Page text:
Physics Class 12 NCERT Solutions: Chapter 13 Nuclei Part 8

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Coulomb Barrier

Coulomb Barrier

Q: 20. Calculate the height of the potential barrier for a head on collision of two deuterons. (Hint: The height of the potential barrier is given by the Coulomb repulsion between the two deuterons when they just touch each other. Assume that they can be taken as hard spheres of radius .)

Answer:

When two deuterons collide head-on, the distance between their centres, d is given as:

Radius of a deuteron nucleus

Charge on a deuteron nucleus Charge on an electron

Potential energy of the two-deuteron system:

Where,

Permittivity of free space

Hence, the height of the potential barrier of the two-deuteron system is.

Q: 21. From the relation, where is a constant and A is the mass number of a nucleus, show that the nuclear matter density is nearly constant (i.e. independent of A).

Answer:

We have the expression for nuclear radius as:

Where,

Let be the average mass of the nucleus.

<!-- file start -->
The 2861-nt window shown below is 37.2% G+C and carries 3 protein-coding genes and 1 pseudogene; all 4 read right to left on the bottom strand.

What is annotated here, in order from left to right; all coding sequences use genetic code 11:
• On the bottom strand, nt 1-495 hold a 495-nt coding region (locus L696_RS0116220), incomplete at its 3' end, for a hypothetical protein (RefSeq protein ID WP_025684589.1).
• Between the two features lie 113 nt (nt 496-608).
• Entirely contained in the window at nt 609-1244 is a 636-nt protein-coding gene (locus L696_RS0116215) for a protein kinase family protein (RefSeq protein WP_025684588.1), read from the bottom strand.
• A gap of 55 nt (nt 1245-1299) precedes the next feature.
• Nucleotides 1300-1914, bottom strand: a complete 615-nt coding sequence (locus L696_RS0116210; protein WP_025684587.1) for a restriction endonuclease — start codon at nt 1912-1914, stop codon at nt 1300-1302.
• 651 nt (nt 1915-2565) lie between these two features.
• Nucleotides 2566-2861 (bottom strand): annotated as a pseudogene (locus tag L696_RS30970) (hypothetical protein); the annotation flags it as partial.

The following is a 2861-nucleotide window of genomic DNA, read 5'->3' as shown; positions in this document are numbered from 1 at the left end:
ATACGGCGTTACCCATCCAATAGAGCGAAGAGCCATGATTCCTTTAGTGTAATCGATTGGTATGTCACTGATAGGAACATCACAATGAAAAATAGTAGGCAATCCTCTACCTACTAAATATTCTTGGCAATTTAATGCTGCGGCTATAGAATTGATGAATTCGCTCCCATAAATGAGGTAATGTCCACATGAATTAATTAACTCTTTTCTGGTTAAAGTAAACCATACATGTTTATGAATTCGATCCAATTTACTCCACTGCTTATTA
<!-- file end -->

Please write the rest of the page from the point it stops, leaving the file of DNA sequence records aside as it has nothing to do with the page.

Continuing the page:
Hence, mass of the nucleus

Hence, the nuclear matter density is independent of A. It is nearly constant.

Q: 22. For the (positron) emission from a nucleus, there is another competing process known as electron capture (electron from an inner orbit, say, the K – shell, is captured by the nucleus and a neutrino is emitted).

Show that if emission is energetically allowed, electron capture is necessarily allowed but not vice – versa.

Answer:

Let the amount of energy released during the electron capture process be. The nuclear reaction can be written as:

Let the amount of energy released during the positron capture process be. The nuclear reaction can be written as:

Nuclear mass of

Nuclear mass of

Atomic mass of

Atomic mass of

Mass of an electron

Speed of light

Q-value of the electron capture reaction is given as:

Q-value of the positron capture reaction is given as:

It can be inferred that if, it does not necessarily mean that.

In other words, this means that if emission is energetically allowed, then the electron capture process is necessarily allowed, but not vice-versa. This is because the value must be positive for an energetically-allowed nuclear reaction.

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